Mr. Sahlins’s influence on American theater — in particular, sketch comedy — cannot be overstated. So many “Saturday Night Live” performers were Second City veterans that Mr. Sahlins once jokingly suggested the theater bar entrance to SNL producer Lorne Michaels, lest Michaels raid all of its talent.
In the 1960s, actors Alan Alda and Peter Boyle and stand-up comedians David Steinberg and Robert Klein performed in Mr. Sahlins’s Second City club in Chicago. An aspiring playwright named David Mamet once worked as a Second City busboy.
“Bernie’s track record discovering future Hollywood megastars was unmatched,” comedian and Second City veteran Tim Kazurinsky told the Chicago Tribune. “He probably was responsible for the greatest revolution in American comedy.”
Mr. Sahlins and producer Andrew Alexander expanded the Second City brand to Toronto in the early 1970s. The Toronto casts included Aykroyd, Eugene Levy, Andrea Martin, John Candy and Martin Short.
Mr. Sahlins later helped develop the television show “SCTV,” which ran on Canadian television and later on NBC and parodied contemporary programming with shows from the world’s smallest network in the fictional Melonville.
Long after Mr. Sahlins sold his stake in the business, Second City continued to serve as a training ground for entertainers, including Stephen Colbert and Tina Fey. The organization now has touring companies and schools to teach comedy performance.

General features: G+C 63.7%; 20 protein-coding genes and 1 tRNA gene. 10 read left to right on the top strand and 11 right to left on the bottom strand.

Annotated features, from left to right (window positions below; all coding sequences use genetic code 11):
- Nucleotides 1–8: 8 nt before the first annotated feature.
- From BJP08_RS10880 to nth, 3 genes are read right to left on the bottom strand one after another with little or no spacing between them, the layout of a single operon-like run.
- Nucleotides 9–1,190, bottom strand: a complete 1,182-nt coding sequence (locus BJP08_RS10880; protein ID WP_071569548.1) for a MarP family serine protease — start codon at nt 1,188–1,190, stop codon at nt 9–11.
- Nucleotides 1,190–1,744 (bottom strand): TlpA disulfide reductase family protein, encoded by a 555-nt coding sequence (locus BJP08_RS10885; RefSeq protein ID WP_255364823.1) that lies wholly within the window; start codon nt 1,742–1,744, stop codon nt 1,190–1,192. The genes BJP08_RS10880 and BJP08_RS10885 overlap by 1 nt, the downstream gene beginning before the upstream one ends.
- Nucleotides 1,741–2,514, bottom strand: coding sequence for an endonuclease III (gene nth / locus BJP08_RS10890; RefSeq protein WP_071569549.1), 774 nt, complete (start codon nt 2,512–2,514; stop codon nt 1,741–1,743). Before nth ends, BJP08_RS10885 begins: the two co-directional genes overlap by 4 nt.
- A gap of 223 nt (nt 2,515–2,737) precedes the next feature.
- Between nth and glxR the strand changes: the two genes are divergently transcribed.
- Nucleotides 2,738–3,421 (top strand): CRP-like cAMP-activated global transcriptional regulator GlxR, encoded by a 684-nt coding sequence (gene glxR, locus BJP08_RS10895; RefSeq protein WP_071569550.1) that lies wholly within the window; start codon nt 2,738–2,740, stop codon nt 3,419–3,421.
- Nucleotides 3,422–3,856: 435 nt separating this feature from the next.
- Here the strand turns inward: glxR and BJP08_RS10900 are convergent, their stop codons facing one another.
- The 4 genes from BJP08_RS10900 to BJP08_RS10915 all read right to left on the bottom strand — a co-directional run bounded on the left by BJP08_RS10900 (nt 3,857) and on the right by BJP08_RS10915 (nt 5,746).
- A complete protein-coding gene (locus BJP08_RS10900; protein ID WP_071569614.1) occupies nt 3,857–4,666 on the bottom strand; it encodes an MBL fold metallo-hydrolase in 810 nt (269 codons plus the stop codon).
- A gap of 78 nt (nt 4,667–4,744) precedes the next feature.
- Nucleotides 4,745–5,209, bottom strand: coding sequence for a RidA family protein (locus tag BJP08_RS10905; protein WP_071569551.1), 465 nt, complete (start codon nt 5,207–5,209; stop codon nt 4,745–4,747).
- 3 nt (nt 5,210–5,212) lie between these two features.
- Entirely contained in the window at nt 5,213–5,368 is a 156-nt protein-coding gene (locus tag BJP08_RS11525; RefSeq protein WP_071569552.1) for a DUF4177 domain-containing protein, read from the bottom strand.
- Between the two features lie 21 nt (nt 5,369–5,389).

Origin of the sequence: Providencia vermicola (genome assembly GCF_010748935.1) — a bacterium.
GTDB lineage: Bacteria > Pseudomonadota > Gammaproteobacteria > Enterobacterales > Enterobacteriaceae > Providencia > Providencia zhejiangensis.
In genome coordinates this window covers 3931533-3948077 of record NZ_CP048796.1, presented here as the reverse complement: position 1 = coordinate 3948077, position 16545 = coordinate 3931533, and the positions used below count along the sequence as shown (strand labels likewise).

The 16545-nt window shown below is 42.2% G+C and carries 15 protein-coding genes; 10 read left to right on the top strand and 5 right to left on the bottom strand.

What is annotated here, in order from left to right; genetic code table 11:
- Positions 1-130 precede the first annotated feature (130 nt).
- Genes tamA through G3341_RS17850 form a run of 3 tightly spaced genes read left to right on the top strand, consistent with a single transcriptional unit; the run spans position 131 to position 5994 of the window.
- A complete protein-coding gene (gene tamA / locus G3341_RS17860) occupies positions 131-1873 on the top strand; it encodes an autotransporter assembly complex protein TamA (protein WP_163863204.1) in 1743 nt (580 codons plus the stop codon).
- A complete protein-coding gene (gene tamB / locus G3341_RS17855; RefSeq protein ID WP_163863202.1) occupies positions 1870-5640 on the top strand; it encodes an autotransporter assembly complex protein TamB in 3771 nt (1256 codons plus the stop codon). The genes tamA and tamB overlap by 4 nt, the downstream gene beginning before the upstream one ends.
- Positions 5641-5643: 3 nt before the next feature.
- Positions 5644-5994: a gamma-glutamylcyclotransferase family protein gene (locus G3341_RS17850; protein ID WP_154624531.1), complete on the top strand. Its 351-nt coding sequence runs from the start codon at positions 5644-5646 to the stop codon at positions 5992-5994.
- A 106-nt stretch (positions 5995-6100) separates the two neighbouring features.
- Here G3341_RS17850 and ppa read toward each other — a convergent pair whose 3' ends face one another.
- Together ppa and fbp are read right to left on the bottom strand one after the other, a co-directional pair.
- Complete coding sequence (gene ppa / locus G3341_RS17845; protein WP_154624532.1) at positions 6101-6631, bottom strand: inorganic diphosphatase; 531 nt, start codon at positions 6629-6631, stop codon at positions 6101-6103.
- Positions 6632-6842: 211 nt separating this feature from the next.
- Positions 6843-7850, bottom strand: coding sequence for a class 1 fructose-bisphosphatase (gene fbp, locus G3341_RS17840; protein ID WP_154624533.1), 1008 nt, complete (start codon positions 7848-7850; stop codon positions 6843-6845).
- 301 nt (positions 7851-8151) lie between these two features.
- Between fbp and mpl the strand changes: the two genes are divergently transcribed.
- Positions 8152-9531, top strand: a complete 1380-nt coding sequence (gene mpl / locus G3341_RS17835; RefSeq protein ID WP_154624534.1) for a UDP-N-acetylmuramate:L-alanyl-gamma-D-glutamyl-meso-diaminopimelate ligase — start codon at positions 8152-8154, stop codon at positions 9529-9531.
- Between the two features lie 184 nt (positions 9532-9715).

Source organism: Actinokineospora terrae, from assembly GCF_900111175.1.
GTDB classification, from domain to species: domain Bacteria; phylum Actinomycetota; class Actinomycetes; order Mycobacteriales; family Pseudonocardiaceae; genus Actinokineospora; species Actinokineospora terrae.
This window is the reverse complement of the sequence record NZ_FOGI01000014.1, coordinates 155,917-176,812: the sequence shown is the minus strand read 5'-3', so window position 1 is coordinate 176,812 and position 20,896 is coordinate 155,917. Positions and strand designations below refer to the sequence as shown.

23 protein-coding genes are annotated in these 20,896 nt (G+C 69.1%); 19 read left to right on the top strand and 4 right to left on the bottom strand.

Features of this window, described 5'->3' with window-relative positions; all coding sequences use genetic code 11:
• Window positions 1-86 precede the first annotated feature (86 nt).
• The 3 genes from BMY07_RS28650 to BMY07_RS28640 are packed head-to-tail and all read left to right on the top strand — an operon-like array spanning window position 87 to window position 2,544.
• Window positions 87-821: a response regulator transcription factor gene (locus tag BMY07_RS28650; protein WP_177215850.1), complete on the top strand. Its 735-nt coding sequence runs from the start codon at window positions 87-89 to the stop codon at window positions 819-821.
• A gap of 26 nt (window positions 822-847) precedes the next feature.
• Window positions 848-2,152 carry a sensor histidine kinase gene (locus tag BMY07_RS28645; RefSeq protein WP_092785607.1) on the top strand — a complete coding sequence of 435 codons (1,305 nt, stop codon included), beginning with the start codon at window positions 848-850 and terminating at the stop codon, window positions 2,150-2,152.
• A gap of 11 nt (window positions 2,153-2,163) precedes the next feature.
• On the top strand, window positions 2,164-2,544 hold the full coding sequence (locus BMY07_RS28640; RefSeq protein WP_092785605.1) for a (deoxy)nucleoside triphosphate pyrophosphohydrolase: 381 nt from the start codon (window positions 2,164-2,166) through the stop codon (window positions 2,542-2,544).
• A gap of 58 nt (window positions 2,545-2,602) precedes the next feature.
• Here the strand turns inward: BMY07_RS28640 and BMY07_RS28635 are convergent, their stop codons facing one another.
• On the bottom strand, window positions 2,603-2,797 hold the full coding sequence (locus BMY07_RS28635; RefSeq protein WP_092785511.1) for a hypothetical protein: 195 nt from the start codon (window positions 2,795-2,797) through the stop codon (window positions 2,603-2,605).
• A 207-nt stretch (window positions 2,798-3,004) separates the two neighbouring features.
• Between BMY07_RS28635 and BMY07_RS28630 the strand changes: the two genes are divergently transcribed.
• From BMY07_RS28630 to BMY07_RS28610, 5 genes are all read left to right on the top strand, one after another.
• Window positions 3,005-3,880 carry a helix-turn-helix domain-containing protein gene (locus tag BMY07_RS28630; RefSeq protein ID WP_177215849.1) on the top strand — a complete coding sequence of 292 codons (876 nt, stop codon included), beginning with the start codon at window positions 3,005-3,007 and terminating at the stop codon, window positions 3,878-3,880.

Mr. Sahlins founded the Second City — as it was originally called — in 1959 in a former Chinese laundry on North Wells Street in Chicago. His partners were two other theatrical veterans, Paul Sills and Howard Alk.
All three had struggled financially with earlier theatrical ventures and were thinking smaller — a coffeehouse venue devoted to satirical comedy and improvisational theater. They took the name from a New Yorker column by A.J. Liebling that spoke derisively of Chicago theater.
“We had a golden opportunity,” Mr. Sahlins told the New York Times in 1999. “McCarthyism had chilled everything, and comedy was a lot of mother-in-law jokes. All you had to do was go out on stage and say ‘Eisenhower’ and everybody had an orgasm. It just wasn’t done.”
A typical Second City revue consisted of sketches created through improvisation but later polished and scripted with the show’s director. Improvisation also had a place in the finished program, often through audience suggestions that sometimes took a sketch in a new direction. The company got by with the barest of sets and props — a few chairs and a piano.
“We wear our characters lightly and dress them lightly,” Mr. Sahlins once told Time magazine. “Put on a pair of glasses and you’ve got a businessman.”